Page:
Orwell teacher bids farewell after 36 years

ORWELL — In the 36 years since Sally (Gilmore) DeLancey, 57, first set foot in the Orwell Village School to start work as a kindergarten teacher, a lot has changed.
DeLancey, who is retiring from her position this month, said she has seen curriculum pushed ahead by leaps and bounds, and children have been required to know more and more in their early years.
“When I started, it was mostly play,” said DeLancey of teaching kindergarten classes. “To go into first grade, they needed to know the names of the letters and how to count to 100. Now, to move to first grade, it’s more like a second-grade curriculum.”
Over the years, DeLancey has also taught first- and second-grade classes. She said she most wanted to work with the youngest children when she chose education as her field.
She recalled one day some years ago when her class was learning about the phases of the moon. After she explained that there was a new moon each month, one boy raised his hand.
“He asked me, ‘What do they do with the old moons?’” said DeLancey with a laugh.
Then there were the times when DeLancey explained that she lived on a lake and the children ran to the window to see where it was.
“(Young children) are so down to earth, so literal,” DeLancey said. “You never know what they’re going to come up with.”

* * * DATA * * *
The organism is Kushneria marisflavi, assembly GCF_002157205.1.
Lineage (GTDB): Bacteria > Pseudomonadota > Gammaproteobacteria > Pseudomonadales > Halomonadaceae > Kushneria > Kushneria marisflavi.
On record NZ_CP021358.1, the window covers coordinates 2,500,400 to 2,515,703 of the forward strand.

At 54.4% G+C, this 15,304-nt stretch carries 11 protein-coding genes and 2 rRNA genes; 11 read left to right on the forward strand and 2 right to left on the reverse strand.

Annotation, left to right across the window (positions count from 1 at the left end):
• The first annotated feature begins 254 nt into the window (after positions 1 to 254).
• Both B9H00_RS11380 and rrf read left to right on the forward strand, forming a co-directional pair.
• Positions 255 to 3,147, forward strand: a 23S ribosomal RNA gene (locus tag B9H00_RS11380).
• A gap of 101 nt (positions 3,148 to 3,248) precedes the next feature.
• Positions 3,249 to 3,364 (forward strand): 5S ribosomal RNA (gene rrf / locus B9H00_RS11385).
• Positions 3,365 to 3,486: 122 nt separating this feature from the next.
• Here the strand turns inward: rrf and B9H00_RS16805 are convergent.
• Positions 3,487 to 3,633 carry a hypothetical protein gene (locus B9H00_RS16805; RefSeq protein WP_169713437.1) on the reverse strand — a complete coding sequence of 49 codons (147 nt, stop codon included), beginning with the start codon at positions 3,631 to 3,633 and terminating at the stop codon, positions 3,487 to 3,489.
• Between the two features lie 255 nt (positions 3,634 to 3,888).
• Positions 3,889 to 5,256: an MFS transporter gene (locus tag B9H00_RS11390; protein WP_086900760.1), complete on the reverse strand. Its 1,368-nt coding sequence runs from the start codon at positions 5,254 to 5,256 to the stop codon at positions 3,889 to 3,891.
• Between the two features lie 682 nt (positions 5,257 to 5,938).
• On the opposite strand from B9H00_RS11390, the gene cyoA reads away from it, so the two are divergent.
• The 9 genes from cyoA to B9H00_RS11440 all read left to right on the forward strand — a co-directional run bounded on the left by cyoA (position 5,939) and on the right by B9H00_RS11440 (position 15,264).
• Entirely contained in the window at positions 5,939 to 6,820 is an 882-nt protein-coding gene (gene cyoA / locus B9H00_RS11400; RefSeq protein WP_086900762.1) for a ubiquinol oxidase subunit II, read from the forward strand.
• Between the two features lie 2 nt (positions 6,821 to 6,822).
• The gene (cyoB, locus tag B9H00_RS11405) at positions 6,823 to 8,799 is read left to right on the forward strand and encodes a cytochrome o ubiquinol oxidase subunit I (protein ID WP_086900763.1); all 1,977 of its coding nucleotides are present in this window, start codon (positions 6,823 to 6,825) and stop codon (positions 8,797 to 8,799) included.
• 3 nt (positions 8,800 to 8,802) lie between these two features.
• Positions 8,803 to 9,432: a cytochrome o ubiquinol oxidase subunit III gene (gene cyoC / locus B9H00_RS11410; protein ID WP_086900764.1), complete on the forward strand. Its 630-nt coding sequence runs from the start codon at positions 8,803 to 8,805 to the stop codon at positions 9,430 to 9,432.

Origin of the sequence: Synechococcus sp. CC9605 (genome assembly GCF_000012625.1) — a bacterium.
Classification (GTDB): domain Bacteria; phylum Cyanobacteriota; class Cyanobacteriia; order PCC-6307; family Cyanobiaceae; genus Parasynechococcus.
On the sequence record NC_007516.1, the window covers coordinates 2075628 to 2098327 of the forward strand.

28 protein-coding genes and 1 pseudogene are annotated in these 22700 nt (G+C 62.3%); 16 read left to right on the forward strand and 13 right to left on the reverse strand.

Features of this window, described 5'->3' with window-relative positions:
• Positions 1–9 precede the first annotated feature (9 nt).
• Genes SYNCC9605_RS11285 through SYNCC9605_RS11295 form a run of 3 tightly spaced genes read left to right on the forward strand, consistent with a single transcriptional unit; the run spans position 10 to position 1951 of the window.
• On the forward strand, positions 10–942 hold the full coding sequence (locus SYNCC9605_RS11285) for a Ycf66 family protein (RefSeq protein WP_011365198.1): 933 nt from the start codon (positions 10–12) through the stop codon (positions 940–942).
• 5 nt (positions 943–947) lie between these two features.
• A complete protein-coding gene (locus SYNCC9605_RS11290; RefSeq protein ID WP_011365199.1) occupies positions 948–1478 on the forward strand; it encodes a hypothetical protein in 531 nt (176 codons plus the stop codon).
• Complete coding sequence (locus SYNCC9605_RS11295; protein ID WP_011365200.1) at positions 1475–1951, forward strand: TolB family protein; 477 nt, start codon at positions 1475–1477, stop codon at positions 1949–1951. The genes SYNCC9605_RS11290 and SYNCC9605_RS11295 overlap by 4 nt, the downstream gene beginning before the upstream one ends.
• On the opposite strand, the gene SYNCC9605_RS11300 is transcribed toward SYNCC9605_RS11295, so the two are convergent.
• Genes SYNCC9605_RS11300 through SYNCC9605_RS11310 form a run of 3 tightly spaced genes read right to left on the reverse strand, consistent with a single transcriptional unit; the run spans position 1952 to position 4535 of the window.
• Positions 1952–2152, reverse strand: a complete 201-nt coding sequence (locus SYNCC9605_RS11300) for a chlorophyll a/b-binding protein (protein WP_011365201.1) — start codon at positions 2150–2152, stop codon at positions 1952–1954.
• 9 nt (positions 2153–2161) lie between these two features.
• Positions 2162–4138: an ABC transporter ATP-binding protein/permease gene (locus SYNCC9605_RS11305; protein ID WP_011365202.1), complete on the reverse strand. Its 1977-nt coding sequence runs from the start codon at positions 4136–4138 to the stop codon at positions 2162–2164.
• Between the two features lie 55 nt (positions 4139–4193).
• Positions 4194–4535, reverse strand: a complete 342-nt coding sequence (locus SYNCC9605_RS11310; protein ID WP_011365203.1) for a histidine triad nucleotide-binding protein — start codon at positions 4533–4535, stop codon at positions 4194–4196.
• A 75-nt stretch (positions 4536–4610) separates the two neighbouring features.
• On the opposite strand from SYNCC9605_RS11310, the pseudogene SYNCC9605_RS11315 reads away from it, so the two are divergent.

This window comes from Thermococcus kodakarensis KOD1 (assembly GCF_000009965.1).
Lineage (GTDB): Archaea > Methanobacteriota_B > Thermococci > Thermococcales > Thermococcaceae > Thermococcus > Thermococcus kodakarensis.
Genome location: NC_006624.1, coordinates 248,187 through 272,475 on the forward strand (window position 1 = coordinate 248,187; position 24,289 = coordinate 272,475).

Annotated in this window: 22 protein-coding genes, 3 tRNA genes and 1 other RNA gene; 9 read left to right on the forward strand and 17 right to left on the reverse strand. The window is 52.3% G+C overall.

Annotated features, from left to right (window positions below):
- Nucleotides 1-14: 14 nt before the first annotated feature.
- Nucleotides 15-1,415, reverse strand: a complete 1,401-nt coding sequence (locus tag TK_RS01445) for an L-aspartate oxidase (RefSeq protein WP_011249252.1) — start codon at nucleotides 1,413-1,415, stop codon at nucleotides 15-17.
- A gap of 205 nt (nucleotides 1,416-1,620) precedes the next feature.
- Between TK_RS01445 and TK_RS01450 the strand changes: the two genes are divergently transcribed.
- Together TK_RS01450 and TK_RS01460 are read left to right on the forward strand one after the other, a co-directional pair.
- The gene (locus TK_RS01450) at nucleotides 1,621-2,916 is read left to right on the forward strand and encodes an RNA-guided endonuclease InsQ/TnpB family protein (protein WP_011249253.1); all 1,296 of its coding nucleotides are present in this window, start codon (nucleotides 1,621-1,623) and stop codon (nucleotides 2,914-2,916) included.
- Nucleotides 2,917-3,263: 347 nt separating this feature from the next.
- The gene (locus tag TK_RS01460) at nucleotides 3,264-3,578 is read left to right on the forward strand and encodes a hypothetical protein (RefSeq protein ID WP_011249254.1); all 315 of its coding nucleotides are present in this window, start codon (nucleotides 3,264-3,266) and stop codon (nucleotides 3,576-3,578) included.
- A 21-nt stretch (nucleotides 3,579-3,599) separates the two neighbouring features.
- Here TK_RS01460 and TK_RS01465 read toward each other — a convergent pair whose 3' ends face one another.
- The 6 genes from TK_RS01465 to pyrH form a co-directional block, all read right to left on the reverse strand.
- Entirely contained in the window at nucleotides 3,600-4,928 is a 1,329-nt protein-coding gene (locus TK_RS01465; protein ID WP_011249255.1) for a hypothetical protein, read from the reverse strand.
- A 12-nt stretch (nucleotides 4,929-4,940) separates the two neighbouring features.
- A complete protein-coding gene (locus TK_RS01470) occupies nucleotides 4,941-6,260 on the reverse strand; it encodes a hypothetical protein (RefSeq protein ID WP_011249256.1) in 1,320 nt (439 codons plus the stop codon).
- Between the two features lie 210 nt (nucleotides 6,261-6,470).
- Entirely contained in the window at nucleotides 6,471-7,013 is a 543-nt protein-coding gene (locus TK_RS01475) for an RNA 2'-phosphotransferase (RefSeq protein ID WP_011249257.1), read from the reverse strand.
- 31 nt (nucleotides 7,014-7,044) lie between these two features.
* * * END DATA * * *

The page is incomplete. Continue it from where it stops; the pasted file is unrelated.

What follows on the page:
The end of school this June will mark a bittersweet moment for DeLancey, who was 22 and just graduated from the University of Vermont when she accepted the job at the Orwell school.
DeLancey had started in the veterinary school at UVM, but she switched to teaching midway through. At UVM’s learning center, she said, “I just found my niche.”
At the time, she wasn’t thinking long-term. She accepted the job two weeks before the start of the school year, then ended up staying for 36 years.
After school ends DeLancey will head down to Kentucky, where her husband is already working on a house that the couple purchased.
“I am looking forward to the slower pace and a huge garden,” said DeLancey. “I’m not looking forward to venomous snakes.”
DeLancey said retirement will give her time to travel and visit relatives in Vermont — she’s originally from Tinmouth — and her grandson in Rochester, N.Y.
“This has been my second home for over half of my life,” she said. “It’s going to be strange in the fall to not come back to school, but I’m also looking forward to having some time for myself.”
Reporter Andrea Suozzo is at [email protected].

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